In November of 1845 the diet of the Workhouse inmates consisted primarily of bread, meat, potatoes, sweet milk, sour milk, oatmeal and tea. All of these were supplied to the Workhouse by various contractors, most of whom were local. The diet of the inmates was supplemented by a variety of vegetables grown in the Workhouse gardens.
A pauper had three meals each day, breakfast, dinner and supper. Breakfast consisted of oatmeal (usually served in stirabout form) with either sweet or sour milk. Each adult pauper would have received 6-8 ounces of meal every breakfast. Children under 15 received two thirds of this allowance.
Potatoes, meat and vegetables formed the pauper's dinner at the time. However, it should be stressed that the quantities of meat contained in a pauper's dinner were very small. In November of 1845 each pauper on average received under 4 ounces of meat per week. Supper, the final meal of the day consisted of bread and tea. It can be seen from the above 'menu' that the Workhouse inmate's lot, even preceding the worst ravages of the Famine, was not a happy one. Any breaks or changes in this monotonous diet would ordinarily only have occurred on the holidays of Christmas Day and Easter Sunday. On these occasions the paupers would have received an extra ration of meat, sugar or perhaps cocoa depending on the mood and perhaps even more importantly, the financial position, of the Board of Guardians. Changes in diet also occurred as the vegetables grown on Workhouse land came into or went out of season. On top of what was already a miserable existence, the paupers now had to deal with the worst ravages of the potato famine, which were just beginning to make themselves felt.
It was not for want of effort that no solution was found for the blight. Solutions as wide ranging as applying lime to the diseased potatoes to manufacturing the rotten crop into potato flour or starch were all discussed by the Poor Law Commissioners in Dublin to no avail. At a local level, the Board of Guardians of the Dungarvan Union were experimenting with various methods of sowing and different types of potato beds.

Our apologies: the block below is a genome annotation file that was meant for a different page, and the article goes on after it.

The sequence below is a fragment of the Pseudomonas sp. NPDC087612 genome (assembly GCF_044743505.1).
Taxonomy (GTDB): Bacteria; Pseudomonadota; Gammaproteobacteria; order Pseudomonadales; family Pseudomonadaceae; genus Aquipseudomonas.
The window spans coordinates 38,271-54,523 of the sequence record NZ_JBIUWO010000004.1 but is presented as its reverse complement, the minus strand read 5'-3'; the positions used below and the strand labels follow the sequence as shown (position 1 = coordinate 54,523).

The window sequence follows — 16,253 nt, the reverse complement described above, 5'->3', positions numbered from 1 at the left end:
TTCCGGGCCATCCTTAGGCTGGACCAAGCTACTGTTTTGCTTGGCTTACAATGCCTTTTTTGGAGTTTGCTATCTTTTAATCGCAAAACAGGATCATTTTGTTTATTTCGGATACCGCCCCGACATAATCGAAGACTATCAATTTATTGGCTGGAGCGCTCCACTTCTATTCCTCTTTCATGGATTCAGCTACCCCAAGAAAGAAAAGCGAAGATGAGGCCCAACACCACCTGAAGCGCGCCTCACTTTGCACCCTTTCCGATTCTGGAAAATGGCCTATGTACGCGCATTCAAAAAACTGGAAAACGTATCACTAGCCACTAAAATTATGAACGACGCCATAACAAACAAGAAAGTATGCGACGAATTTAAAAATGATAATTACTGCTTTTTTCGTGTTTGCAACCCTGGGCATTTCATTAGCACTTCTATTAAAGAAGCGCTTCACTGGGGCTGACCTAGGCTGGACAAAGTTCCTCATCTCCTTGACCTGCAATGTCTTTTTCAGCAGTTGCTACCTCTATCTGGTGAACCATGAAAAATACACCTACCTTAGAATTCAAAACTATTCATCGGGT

In the Autumn of 1846, having made enquiries of Dunmanway Workhouse about the effectiveness of treacle and water as a milk substitute, the Board resolved 'to change the dietary of milk to treacle and water for breakfast with bread and cheap soup for dinner.' Worse was to come; from early November 1846 an adult pauper's meal consisted of 10 ounces of Indian-meal mixed with treacle for both breakfast and dinner.
Indian-corn flour was initially used as a substitute for the oatmeal in the stirabout the paupers had at breakfast. Attempts were made to procure the Indian-meal in the quantities required for the Workhouse. Initial enquiries were made to the Government Stores in Waterford to supply the meal; however in line with Government policy of the time, the Central Poor Law Commissioners in Dublin Castle refused to release this Indian- corn for sale to the Dungarvan Workhouse. A private contractor named J. Walsh (of Waterford City) eventually offered in early May to supply 10 tons (6 months supply) at 11 shillings per hundredweight for yellow meal and 12 shillings per hundredweight of white meal.
It did not particularly matter to the paupers whether the Board purchased yellow or white meal as both are almost completely indigestible by the human body. The most common use for Indian-corn prior to the Famine had been as an animal feed. Unfortunately the Board of Guardians were unaware that it's nutritional value to humans was very limited because the mills in Ireland could not grind it sufficiently to make it digestible.
The Dungarvan Workhouse was not alone in using Indian-meal as a substitute for oatmeal and potatoes, Workhouses all over Ireland seized on Indian-meal as a viable and above all economic solution to the problem of feeding their inmates. Only hospitalised paupers (on the recommendation of the Medical Officer of the Workhouse) could receive alternative rations to the above. When questioned by the Dublin authorities as to the safety of substituting treacle in lieu of milk, the Medical Officer for Dungarvan replied 'although it is a fact, variety of food is conducive to health...he was of the opinion that the dietary of meal and treacle need not be disturbed, provided he might prescribe such changes as necessary in individual cases.' The Board ordered 'that the dietary do stand as at present.'
Not surprisingly, over the following few months a serious outbreak of dysentery occurred in the house in which quite a few lives were lost. In early January 1847 treacle was discontinued as a food as it had obviously contributed heavily to the dysentery outbreak. The Poor Law Commissioners recommended to the Medical Officer on January 27th 'the expediency of adopting rice into the diet as a check to dysentery.' It was not until May that this advice could be acted upon. Rice was swiftly removed from the diet at the end of May when the dysentery outbreak had become less prevalent.
Conditions for the poor in the surrounding area were even worse than the conditions tolerated by the paupers within the Workhouse. Mr Christian (the Medical Officer of the house) observed that many of the deaths occurring within the Workhouse were as a result of people gaining admission when they were beyond help.
This letter written in January 1849 contained the following recipe for the Workhouse soup. This quantity of soup would feed 800 hundred people, each person would have received one pint containing 3 ounces (87 grams) of solids.
Per 100 Gallons :
92 Gallons of Water
69 lbs of Flour
2½ Stone of Parsnips
2½ Stone of Turnips
7 lbs. of Beet
7 lbs. of Onions
14 Ounces of Pepper
7½ lbs. of Salt